• Features: Shopify offers a dedicated, easy-to-use website builder with built-in e-commerce features. It offers customizable templates, a secure checkout, and the ability to manage inventory.
  • Ease of Use: Shopify is user-friendly, particularly for those focused on selling products online. It might have a steeper learning curve than general-purpose website builders, but it provides robust e-commerce features.
  • Pricing: Shopify has monthly subscription plans, and there's an additional transaction fee unless you use Shopify Payments.


  • Features: Wix offers a drag-and-drop website builder with various templates suitable for artists. It provides features like galleries, image sliders, and customizable layouts. There's also an online store option.
  • Ease of Use: Wix is known for its user-friendly interface and doesn't require coding skills. The drag-and-drop editor allows easy customization of the website's look and feel.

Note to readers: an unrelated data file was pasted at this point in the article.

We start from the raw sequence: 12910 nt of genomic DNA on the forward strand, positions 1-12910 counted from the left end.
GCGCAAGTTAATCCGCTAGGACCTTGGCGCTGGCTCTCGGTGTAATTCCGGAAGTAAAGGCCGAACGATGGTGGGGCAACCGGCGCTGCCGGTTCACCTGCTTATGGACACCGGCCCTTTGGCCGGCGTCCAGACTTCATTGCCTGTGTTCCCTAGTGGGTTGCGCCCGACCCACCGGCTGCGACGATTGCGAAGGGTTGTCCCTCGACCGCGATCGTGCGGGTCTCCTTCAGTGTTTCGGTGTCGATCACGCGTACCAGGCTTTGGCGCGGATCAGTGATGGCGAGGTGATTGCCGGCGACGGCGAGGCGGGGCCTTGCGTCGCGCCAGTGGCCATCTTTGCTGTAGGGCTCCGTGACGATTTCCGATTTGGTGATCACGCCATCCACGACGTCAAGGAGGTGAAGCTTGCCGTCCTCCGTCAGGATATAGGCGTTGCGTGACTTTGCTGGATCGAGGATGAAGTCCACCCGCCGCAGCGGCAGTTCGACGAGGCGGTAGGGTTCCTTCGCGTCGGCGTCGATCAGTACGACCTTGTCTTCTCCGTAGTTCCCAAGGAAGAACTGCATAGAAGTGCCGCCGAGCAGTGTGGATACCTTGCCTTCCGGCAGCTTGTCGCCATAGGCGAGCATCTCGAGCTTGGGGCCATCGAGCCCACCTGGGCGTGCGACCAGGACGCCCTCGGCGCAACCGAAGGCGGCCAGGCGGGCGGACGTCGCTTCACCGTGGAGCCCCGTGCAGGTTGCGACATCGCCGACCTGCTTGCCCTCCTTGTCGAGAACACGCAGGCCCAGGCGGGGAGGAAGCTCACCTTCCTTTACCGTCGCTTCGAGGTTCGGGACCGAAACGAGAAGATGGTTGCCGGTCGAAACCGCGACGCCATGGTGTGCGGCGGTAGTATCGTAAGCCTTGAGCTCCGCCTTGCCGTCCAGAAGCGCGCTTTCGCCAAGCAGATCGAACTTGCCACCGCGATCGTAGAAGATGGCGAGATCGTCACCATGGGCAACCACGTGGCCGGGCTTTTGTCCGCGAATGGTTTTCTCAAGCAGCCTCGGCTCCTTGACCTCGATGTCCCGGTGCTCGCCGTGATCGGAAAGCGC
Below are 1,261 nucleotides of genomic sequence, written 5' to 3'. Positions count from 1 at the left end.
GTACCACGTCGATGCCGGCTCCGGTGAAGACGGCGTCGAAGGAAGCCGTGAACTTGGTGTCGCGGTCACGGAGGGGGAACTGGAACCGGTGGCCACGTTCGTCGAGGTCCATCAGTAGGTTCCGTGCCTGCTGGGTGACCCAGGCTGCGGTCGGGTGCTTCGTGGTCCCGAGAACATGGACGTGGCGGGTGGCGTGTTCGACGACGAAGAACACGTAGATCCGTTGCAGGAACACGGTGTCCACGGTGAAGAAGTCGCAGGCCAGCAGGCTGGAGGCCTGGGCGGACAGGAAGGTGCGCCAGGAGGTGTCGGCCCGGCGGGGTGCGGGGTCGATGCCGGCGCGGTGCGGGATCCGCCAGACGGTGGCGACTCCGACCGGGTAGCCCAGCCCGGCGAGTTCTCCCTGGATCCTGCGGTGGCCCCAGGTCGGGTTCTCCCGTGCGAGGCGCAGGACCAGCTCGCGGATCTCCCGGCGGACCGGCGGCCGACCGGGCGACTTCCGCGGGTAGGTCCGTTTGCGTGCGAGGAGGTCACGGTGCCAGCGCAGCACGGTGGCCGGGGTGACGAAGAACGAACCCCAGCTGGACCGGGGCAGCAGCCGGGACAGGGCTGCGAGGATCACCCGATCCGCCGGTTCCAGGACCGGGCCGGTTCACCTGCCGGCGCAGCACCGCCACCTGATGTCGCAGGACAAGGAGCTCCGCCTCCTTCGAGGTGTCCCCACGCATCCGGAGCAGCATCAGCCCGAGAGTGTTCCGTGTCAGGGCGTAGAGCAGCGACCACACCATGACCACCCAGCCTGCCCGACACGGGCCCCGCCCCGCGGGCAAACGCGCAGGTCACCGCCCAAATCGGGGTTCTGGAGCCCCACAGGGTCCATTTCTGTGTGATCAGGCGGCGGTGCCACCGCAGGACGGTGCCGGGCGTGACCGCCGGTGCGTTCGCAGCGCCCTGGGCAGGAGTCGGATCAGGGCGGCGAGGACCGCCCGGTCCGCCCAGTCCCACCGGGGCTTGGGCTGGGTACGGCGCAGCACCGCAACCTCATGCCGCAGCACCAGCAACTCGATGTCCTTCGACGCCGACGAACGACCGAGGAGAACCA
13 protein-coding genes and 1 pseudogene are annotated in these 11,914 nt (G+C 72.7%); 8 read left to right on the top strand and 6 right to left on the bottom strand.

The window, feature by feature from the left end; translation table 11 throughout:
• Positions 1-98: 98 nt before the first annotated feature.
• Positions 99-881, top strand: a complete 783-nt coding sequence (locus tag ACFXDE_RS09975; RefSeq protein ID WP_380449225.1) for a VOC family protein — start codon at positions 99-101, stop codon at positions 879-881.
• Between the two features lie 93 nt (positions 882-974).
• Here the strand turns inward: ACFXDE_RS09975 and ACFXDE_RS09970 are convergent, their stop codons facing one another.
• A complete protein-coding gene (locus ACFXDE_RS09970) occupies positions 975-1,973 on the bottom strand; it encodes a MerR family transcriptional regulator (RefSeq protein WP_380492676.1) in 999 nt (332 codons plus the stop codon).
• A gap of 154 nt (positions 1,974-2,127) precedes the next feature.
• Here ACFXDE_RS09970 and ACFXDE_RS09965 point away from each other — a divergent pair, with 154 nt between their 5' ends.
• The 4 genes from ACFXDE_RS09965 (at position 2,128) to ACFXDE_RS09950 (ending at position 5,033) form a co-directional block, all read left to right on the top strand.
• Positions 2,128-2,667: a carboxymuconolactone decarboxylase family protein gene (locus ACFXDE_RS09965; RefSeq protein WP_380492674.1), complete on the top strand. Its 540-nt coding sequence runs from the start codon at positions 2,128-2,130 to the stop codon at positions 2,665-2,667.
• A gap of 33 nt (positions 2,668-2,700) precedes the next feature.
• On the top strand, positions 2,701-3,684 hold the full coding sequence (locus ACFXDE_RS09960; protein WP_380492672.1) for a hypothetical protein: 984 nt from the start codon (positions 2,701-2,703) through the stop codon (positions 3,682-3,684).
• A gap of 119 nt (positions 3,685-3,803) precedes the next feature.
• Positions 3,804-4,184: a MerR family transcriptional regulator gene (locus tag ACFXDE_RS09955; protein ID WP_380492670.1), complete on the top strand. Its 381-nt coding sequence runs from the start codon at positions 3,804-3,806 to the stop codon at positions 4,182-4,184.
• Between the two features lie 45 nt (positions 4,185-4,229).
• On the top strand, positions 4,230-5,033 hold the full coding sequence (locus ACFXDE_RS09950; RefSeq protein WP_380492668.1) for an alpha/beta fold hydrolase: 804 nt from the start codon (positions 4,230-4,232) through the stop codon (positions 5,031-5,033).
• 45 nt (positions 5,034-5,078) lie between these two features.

• Pricing: Wix has a free plan with a Wix-branded domain and ads. Premium plans, which allow for a custom domain and remove ads, start at a monthly fee. The eCommerce plan is necessary to sell art online.


  • Features: Squarespace provides artist-friendly templates and a range of features, including image galleries, blogging, and integrated e-commerce capabilities. It's known for its sleek and modern designs.
  • Ease of Use: Squarespace is user-friendly with a visually intuitive editor. It's a good option for artists who want a professional-looking site without spending too much time on customization.
  • Pricing: Squarespace offers subscription plans with different features. It includes hosting, and there's an additional transaction fee for e-commerce transactions.


  • Features: Cargo is a website builder specifically designed for artists and creatives. It provides customizable templates, an image-focused interface, and features like password-protected pages for private portfolios.
  • Ease of Use: Cargo is relatively easy to use, and its focus on visual content makes it suitable for artists. It's not as widely known as some other platforms but is worth exploring for its specialization.
  • Pricing: Cargo has subscription plans with various features, including options for personal portfolios and business sites.


  • Features: Format is a website builder tailored for creatives, including artists and photographers. It offers customizable templates, e-commerce capabilities, and a client-proofing feature for artists who work with clients.